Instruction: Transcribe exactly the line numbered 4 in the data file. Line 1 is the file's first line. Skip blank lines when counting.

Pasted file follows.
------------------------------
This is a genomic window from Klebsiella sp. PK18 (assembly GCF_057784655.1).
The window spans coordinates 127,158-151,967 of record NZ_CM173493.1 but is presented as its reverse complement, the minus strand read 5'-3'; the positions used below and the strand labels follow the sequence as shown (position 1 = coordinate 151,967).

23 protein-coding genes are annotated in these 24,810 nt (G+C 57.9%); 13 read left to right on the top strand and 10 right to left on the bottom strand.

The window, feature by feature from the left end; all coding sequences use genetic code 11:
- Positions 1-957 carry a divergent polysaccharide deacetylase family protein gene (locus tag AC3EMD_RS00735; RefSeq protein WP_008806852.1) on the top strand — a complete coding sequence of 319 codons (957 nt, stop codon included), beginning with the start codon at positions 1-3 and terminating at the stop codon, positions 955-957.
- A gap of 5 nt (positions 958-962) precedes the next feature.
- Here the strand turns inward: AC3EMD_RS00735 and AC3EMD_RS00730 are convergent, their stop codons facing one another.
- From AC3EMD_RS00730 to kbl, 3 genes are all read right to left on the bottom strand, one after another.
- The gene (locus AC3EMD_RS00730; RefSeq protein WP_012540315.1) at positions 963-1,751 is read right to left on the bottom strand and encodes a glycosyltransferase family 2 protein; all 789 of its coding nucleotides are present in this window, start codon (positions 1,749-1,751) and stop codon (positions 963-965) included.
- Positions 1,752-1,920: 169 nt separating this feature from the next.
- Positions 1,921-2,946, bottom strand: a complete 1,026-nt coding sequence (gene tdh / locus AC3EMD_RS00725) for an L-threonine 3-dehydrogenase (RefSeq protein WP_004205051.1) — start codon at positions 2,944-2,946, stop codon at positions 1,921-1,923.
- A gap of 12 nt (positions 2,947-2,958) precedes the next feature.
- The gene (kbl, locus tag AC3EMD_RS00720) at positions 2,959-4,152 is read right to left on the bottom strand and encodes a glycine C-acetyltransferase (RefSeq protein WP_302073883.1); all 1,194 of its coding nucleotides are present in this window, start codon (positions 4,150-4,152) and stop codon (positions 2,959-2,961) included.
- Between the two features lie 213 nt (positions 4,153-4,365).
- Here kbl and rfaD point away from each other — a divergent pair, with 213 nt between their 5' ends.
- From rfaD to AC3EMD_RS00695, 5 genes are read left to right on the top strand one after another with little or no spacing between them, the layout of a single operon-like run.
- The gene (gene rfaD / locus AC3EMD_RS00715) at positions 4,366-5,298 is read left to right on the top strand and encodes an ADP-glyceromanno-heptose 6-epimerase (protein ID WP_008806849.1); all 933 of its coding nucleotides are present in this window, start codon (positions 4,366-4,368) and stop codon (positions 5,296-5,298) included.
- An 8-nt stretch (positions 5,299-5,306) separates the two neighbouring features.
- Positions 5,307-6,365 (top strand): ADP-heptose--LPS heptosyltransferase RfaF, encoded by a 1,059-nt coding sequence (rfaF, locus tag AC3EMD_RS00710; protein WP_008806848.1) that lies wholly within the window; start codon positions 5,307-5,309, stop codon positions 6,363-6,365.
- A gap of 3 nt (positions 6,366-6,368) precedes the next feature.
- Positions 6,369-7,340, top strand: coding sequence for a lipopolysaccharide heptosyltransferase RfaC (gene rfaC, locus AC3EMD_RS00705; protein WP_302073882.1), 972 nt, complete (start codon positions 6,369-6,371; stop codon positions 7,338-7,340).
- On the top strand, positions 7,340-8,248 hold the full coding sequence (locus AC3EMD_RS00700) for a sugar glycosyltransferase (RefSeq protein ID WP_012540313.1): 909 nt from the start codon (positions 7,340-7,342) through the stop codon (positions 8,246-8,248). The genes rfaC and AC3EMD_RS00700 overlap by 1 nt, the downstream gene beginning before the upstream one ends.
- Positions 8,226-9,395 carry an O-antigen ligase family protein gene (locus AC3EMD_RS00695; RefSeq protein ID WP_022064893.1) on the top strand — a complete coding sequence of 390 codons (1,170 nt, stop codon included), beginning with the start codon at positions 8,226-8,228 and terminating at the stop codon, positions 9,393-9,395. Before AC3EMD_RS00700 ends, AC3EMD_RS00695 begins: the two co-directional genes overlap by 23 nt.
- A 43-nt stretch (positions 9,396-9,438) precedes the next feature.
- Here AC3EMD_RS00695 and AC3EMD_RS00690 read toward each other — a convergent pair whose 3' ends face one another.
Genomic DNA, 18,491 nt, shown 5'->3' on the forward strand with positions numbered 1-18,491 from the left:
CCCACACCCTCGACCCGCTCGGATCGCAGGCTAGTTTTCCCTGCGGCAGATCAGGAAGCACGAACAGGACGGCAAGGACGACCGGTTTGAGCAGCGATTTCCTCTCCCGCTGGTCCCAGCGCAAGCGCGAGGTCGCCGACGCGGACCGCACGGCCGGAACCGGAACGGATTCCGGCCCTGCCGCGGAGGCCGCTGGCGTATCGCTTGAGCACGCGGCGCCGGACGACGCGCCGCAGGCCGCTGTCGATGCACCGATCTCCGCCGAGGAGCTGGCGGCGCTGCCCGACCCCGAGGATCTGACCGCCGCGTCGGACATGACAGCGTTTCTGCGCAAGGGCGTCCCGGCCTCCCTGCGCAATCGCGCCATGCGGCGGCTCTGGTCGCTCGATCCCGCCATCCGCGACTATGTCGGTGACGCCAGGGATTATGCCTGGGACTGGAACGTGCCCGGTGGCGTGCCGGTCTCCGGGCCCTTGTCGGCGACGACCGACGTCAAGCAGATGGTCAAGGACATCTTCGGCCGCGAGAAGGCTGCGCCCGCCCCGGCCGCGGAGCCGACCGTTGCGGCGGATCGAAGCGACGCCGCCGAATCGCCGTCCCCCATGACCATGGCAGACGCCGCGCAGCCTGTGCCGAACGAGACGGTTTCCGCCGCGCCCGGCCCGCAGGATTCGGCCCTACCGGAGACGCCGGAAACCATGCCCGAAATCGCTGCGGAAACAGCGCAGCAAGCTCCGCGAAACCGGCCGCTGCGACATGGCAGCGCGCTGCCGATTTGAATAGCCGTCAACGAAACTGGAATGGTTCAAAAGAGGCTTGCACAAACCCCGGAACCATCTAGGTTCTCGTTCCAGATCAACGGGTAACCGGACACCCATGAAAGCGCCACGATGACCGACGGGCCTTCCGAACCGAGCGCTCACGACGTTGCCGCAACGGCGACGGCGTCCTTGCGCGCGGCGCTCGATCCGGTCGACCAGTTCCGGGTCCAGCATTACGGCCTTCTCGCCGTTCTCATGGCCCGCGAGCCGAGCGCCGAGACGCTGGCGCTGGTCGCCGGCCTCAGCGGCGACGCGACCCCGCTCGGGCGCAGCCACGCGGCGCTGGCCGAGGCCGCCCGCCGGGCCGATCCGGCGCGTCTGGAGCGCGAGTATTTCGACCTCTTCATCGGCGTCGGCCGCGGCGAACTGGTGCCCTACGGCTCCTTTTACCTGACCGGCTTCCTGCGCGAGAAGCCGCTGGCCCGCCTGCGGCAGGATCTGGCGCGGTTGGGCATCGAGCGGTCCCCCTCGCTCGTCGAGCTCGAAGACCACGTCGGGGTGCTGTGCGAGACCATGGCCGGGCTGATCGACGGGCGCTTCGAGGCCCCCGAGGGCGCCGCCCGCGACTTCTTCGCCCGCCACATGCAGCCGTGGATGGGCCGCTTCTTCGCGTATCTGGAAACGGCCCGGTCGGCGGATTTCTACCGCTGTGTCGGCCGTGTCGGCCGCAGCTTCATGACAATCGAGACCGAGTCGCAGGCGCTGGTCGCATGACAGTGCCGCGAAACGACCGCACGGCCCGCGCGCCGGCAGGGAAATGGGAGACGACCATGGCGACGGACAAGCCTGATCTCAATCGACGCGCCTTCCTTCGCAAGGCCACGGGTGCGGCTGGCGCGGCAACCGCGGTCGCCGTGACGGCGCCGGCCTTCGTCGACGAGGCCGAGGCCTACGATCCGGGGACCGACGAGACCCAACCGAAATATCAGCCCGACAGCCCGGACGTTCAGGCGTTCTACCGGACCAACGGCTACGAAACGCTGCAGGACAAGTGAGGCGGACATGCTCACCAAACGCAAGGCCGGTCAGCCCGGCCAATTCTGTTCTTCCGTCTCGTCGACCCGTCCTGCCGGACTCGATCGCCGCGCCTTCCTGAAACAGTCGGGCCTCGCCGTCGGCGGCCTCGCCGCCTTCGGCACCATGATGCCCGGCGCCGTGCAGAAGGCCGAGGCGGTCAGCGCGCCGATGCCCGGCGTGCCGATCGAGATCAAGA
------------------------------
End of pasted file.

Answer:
The window, feature by feature from the left end; all coding sequences use genetic code 11: